Sustainable Sourcing for Electric Vehicle Batteries

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Written By Jasmine Young

Jasmine Young is a passionate writer and researcher specializing in battery technology, with a keen interest in its applications across various industries and its role in shaping a sustainable energy future.

Electric vehicles (EVs) are rapidly gaining popularity around the world as governments and consumers seek to reduce carbon emissions and adopt a more sustainable lifestyle. As a result, there has been a surge in demand for lithium-ion batteries that power these vehicles. However, the production of these batteries relies on raw material extraction, which can lead to environmental degradation, human rights abuses, and other issues.

To address these concerns, the battery industry is making efforts to create a circular and responsible supply chain for EV batteries. This article explores the challenges and initiatives related to sustainable sourcing for EV batteries, including efforts to create a circular economy and responsible mineral sourcing.

Sustainable Sourcing for Electric Vehicle Batteries

Currently, the production of EV batteries relies heavily on raw materials such as lithium, cobalt, and nickel. These materials are often sourced from areas with poor governance or weak environmental regulations, such as the Democratic Republic of Congo.

To address these issues, battery makers are exploring new ways to source raw materials sustainably. BASF, for example, has adopted a due diligence approach for responsible mineral sourcing and engages in multi-stakeholder initiatives, including the Global Battery Alliance and the Responsible Minerals Initiative, to ensure sustainable battery material sourcing.

Machine learning is also being used to explore alternative materials and predict underground resources for extraction. In addition, efforts are being made to optimize battery recyclability to reduce waste and promote a circular battery economy.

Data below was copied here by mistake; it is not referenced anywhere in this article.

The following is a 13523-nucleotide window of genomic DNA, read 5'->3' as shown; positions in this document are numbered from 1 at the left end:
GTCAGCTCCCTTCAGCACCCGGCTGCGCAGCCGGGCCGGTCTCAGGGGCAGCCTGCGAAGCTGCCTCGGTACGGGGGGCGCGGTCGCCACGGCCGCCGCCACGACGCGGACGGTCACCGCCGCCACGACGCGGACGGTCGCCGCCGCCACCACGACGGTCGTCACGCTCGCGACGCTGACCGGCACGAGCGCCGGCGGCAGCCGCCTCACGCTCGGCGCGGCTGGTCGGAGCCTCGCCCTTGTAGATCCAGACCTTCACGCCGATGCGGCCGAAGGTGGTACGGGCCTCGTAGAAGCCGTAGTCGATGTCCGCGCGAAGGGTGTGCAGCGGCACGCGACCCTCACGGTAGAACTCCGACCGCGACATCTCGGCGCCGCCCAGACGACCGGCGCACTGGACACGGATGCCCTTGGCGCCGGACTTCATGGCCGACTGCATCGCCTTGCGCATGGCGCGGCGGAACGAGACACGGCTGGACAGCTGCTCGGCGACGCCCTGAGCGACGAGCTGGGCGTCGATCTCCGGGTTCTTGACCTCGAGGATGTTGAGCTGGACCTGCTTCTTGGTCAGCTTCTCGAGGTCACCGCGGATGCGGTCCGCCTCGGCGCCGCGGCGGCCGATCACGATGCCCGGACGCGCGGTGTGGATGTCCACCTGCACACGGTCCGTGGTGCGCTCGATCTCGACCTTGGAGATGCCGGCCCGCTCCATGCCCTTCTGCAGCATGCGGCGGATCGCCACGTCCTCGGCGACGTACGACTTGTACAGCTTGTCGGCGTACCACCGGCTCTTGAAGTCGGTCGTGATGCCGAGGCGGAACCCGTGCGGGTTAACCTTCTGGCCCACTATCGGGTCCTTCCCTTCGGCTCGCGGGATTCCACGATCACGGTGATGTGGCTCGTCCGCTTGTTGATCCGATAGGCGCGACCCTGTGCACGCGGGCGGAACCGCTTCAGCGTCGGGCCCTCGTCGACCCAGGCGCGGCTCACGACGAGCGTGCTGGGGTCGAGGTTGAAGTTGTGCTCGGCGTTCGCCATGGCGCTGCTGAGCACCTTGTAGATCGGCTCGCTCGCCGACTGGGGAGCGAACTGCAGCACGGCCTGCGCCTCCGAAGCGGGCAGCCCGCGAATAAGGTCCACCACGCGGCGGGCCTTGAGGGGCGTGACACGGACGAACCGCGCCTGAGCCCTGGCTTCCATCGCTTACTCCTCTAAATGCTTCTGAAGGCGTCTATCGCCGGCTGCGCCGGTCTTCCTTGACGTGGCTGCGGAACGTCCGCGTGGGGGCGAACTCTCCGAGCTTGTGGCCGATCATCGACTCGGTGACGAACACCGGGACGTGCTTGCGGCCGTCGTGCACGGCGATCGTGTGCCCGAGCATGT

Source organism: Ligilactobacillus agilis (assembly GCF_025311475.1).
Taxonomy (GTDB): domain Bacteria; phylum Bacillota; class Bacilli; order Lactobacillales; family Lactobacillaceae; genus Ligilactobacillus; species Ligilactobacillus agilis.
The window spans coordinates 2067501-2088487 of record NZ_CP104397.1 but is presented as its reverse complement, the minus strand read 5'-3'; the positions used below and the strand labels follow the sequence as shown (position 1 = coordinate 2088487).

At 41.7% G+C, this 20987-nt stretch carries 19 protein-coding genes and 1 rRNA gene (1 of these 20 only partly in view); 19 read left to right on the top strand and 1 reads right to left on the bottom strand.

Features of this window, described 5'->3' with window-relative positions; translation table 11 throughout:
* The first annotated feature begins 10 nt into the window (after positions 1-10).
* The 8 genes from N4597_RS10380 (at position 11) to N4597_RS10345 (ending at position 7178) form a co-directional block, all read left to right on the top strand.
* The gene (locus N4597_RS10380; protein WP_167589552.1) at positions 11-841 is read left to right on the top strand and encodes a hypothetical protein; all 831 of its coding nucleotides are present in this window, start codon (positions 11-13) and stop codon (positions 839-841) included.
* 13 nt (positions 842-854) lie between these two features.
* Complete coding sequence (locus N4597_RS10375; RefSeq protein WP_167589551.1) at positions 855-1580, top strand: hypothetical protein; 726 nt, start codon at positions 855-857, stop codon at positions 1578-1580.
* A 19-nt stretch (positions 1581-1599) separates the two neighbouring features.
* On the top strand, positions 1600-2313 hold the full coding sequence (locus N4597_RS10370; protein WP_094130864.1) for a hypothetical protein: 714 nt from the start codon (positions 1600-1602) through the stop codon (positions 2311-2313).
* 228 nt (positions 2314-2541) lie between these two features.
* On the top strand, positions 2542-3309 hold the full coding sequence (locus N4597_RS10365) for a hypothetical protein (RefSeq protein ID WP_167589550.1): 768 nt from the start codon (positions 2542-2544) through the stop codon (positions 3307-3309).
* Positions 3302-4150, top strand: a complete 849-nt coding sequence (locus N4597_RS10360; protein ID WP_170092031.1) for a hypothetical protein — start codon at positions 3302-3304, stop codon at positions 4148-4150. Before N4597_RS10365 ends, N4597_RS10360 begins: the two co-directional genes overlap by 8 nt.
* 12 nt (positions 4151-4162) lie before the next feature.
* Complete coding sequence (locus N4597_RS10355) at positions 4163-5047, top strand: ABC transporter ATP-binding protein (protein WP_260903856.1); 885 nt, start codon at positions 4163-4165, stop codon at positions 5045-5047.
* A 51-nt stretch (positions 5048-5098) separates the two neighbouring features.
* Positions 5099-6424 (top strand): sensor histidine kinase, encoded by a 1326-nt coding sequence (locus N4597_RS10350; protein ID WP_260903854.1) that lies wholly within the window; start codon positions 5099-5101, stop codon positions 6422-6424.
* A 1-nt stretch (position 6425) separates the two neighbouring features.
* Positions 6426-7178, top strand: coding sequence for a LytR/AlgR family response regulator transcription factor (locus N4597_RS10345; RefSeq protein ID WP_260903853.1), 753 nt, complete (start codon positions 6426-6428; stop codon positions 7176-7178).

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Industry Efforts for Sustainable Sourcing

The drive towards sustainable battery sourcing is not a new concept, and various industry stakeholders are working towards ensuring sustainability at every stage of the battery supply chain. Besides battery manufacturers, mining companies also have a role to play in this regard.

Mining companies face obstacles as they balance social issues and lengthy extraction horizons, and thus, the industry seeks traceable environmental assurance programs to ensure ethical supply chains – similar to the copper mark for copper. As a result, mining companies work towards responsible sourcing, all the way from extraction to mineral processing.

The industry is exploring new ways to ensure sustainable and responsible sourcing of battery materials. Quebec has launched the “green footprint optimizer,” which is a tool that verifies sustainability criteria and rules-of-origin compliance in mining and mineral processing. Such independent third-party verification tools are necessary to ensure the integrity of the supply chain.